News (World)

‘Drag Syndrome’ is a fierce drag show where all the performers have Down’s Syndrome

Drag Syndrome, Down's syndrome, drag show, UK

A British drag show called Drag Syndrome is highlighting drag queens and kings who have Down’s Syndrome, a genetic condition which can cause physical growth delays, intellectual disabilities and characteristic facial features.

Drag Syndrome held its opening show last year in an East London LGBTQ venue. It featured six performers with Down’s and quickly sold out. Four more performers have since joined the troupe. They’ve performed in Norway and are currently planning a world tour.

The troupe includes 31-year-old queen Otto Baxter who performs as Horrora Shebang and 20-year-old drag king Justin Bond who performs as Ruby Codiroli.

Photographer Damien Frost recently posted beautiful pics of some of the performers online.

Drag Syndrome, Down's syndrome, drag show, UK
Performers for Drag Syndrome wait backstage

An estimated 1 in 700 American children is born with Down’s Syndrome. In the U.K., two babies are born with Down’s Syndrome every day.

Related: Pride in Pictures 1977: Queers with disabilities fight extra battles for visibility and equality

The show’s lead organizer choreographer Daniel Vais created the show to “encourage arts organizations and performance troupes to ‘open up’ to [including] people with ‘learning disabilities,’” reports Broadly.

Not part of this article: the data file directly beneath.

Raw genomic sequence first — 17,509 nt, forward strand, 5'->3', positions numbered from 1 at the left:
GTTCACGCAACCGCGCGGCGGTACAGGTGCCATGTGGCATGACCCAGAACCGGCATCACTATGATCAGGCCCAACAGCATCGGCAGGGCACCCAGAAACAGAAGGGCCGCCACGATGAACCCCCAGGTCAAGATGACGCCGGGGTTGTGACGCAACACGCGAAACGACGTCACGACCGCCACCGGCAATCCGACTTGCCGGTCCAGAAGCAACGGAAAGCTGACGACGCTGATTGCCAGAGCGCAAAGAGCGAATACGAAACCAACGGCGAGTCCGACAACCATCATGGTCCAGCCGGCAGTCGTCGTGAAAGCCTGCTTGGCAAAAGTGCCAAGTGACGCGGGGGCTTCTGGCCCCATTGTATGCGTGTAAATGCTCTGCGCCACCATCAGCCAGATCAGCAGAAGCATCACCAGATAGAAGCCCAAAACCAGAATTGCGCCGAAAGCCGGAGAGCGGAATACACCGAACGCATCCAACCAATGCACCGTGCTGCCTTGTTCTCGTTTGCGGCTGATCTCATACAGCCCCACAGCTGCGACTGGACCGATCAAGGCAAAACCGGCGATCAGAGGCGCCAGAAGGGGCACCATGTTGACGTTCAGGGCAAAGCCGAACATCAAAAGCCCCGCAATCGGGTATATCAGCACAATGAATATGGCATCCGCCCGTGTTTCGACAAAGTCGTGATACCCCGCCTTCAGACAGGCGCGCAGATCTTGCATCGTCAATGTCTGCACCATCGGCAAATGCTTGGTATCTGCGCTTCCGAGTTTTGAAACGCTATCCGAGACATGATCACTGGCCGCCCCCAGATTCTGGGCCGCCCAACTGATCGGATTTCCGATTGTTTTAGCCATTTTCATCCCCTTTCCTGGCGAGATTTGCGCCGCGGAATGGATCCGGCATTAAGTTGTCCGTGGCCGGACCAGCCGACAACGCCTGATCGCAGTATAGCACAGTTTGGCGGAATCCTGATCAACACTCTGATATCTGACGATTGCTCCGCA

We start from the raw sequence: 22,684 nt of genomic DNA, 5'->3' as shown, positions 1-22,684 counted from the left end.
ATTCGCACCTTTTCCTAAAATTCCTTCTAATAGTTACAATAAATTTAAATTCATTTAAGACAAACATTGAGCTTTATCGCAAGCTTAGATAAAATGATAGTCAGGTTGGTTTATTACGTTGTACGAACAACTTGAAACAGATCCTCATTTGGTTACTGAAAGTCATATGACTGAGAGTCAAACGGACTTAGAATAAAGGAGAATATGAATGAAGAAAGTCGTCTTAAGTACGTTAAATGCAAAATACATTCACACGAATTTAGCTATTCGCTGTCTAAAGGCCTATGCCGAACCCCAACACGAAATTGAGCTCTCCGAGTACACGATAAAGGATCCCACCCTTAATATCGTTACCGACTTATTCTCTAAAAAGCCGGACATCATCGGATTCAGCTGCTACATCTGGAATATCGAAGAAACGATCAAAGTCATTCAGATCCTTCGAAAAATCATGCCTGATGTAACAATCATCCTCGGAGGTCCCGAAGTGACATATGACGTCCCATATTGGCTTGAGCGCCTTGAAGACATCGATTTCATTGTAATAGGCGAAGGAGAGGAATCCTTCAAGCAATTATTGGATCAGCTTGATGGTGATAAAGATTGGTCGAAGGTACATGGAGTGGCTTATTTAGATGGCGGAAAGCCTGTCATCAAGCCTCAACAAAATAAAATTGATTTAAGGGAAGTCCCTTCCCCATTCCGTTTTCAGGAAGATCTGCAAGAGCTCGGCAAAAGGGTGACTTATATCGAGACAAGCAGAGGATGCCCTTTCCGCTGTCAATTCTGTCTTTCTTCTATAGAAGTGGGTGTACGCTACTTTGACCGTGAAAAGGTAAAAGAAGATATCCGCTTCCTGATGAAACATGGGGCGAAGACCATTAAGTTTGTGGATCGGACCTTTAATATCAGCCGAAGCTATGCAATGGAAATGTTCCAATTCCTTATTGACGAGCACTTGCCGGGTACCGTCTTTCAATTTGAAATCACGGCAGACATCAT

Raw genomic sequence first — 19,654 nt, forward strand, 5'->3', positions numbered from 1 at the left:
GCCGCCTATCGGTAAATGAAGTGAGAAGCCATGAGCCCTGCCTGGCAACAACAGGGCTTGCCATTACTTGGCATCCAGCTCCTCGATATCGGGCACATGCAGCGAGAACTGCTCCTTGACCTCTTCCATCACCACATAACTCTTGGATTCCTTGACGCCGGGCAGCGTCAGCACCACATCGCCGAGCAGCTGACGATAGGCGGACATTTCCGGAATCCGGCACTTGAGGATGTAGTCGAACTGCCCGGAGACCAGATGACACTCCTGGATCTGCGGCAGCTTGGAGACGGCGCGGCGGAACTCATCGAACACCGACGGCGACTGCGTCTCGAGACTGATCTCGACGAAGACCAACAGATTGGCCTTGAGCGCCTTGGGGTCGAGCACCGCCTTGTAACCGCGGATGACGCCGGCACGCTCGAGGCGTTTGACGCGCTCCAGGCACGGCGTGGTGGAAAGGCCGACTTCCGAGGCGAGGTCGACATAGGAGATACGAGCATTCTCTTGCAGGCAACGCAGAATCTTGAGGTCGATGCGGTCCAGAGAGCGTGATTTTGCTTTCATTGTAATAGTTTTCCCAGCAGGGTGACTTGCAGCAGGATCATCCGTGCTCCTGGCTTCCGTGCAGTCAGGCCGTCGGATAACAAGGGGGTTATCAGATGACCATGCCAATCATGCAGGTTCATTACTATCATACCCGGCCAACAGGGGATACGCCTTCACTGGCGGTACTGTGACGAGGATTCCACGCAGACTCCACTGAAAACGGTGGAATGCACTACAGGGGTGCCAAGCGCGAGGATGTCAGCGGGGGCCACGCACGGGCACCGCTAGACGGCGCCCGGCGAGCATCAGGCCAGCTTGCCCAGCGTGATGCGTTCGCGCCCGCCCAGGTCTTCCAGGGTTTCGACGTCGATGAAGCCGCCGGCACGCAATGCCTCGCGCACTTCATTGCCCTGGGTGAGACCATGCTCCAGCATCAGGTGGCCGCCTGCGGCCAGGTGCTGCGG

Here’s a video of a recent news feature about Drag Syndrome:

Vais says it takes some extra planning and resources to work with performers who have Down’s Syndrome. His performers sometimes get quickly exhausted or need trained assistants who can help care for them.

“[Vais is] adamant that Drag Syndrome isn’t a charitable project: This is drag it its purest form,” Broadly writes.

“The starting point is the art,” Vais told Broadly. “People see that actually, disability can be rock’n’roll and avant-garde and then they’re accepting it.”

Drag Syndrome is particularly groundbreaking because performers with disabilities don’t often get public exposure.

During its 10-year run, RuPaul’s Drag Race has only ever featured two queens with visible physical disabilities: narcoleptic season 5 winner Jinkx Monsoon and temporarily injured season 9 competitor Euerka O’Hara. O’Hara was dismissed soon after her knee injury.

Here’s a video of Justin Bond performing at a November 2018 Drag Syndrome show:

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